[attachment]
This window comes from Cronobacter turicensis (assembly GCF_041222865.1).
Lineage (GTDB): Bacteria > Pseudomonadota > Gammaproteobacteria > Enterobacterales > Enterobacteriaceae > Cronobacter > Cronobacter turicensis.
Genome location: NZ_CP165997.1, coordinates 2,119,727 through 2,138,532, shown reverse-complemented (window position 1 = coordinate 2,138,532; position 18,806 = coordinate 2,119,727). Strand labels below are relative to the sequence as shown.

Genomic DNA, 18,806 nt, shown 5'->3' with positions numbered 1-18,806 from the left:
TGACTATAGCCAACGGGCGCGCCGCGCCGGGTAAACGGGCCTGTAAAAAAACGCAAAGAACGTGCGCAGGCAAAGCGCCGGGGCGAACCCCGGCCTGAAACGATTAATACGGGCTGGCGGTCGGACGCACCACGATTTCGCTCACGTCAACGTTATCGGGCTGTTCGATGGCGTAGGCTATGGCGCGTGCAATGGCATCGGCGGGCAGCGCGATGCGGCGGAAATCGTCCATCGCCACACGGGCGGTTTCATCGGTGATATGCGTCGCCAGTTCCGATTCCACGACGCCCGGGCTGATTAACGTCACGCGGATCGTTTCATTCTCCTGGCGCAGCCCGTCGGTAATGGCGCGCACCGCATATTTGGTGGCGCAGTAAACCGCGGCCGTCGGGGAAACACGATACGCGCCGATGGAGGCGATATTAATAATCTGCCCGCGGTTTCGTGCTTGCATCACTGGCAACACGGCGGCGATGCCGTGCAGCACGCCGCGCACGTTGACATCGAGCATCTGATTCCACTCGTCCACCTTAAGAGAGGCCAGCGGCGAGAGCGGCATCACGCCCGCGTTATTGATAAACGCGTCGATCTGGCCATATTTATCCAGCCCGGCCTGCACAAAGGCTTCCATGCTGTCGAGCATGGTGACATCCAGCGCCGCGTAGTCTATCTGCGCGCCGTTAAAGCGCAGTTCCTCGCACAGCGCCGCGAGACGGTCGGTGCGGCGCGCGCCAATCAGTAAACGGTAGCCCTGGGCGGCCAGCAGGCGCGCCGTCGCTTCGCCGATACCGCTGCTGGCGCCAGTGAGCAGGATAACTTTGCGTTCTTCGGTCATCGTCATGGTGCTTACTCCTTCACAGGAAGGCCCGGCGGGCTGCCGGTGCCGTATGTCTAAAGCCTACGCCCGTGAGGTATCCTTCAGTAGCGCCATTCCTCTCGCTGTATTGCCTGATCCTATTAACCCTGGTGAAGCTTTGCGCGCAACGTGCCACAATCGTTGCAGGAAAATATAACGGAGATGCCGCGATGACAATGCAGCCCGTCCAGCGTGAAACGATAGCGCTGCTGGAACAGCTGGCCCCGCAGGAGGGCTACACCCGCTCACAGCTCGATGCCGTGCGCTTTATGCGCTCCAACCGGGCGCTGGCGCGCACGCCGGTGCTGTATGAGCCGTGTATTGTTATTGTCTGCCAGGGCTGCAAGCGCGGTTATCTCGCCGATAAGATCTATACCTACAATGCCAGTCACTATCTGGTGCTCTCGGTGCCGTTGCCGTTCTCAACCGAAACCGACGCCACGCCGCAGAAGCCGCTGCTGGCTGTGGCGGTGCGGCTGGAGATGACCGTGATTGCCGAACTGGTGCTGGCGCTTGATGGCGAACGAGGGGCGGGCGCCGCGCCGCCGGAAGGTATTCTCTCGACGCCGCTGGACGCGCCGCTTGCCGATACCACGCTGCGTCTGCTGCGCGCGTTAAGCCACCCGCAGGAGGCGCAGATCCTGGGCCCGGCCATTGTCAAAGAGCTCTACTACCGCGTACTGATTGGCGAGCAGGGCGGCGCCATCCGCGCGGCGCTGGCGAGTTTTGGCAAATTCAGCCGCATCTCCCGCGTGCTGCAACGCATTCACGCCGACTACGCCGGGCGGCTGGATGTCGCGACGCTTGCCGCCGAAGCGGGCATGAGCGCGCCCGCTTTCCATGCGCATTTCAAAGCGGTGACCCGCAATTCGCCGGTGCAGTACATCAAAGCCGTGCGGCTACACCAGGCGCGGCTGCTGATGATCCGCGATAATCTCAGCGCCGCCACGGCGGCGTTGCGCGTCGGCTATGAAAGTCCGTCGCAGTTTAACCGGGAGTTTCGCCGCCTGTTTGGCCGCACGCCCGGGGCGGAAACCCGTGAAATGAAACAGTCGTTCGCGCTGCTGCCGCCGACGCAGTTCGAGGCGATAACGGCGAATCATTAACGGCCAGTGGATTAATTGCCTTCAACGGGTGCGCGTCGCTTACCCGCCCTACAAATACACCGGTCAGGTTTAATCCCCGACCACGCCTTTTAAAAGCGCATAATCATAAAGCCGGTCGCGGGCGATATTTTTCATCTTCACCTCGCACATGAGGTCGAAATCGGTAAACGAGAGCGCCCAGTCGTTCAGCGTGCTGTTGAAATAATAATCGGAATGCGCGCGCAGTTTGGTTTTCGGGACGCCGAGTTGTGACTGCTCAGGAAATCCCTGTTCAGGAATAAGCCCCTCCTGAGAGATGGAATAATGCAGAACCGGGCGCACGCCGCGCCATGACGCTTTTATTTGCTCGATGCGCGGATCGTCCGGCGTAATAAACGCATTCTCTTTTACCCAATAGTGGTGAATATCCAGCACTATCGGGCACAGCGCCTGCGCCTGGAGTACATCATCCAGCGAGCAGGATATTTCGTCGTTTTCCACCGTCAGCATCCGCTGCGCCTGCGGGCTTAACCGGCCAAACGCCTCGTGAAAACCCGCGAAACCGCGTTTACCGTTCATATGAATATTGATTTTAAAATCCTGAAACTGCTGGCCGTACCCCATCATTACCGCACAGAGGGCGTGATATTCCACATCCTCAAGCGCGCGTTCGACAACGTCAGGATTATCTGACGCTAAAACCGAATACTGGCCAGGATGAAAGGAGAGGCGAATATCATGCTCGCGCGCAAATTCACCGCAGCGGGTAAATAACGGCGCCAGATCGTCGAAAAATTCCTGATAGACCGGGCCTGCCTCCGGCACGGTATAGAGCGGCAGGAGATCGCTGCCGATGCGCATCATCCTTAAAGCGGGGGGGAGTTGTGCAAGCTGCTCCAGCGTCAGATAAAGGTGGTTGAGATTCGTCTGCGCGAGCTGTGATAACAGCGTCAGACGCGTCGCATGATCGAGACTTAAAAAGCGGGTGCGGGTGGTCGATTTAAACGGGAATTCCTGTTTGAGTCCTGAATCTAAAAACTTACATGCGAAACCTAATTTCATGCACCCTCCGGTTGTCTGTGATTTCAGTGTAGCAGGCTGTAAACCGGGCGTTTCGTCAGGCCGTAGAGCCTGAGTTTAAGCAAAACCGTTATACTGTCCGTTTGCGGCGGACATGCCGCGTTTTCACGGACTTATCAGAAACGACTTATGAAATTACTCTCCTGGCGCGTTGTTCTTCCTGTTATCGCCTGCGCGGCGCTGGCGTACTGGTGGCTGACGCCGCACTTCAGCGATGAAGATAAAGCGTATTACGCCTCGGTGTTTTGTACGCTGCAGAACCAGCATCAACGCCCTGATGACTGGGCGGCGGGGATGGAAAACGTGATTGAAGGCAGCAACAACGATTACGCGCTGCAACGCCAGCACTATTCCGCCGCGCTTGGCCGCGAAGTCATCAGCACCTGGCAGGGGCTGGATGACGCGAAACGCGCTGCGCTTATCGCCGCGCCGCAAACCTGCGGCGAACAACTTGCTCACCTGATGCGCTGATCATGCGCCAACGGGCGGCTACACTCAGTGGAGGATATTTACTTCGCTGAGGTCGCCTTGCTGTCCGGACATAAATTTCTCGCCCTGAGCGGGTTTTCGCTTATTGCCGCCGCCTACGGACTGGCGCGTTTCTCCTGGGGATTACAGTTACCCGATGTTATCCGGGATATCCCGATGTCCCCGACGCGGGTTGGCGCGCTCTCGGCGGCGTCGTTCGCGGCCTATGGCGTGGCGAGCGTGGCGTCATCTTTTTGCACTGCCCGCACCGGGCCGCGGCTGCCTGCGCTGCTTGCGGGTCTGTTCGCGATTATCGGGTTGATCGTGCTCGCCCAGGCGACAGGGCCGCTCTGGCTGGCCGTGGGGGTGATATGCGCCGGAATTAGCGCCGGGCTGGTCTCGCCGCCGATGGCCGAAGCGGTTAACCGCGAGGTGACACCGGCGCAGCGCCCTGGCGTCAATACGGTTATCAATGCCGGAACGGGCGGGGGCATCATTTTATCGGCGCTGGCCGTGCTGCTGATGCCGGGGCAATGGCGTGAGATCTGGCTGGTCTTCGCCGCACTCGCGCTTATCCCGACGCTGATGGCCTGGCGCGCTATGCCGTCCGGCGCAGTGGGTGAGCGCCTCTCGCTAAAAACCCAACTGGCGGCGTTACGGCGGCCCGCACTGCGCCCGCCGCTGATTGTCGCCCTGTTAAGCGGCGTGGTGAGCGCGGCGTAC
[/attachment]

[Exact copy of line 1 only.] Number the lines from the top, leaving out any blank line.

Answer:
This window comes from Cronobacter turicensis (assembly GCF_041222865.1).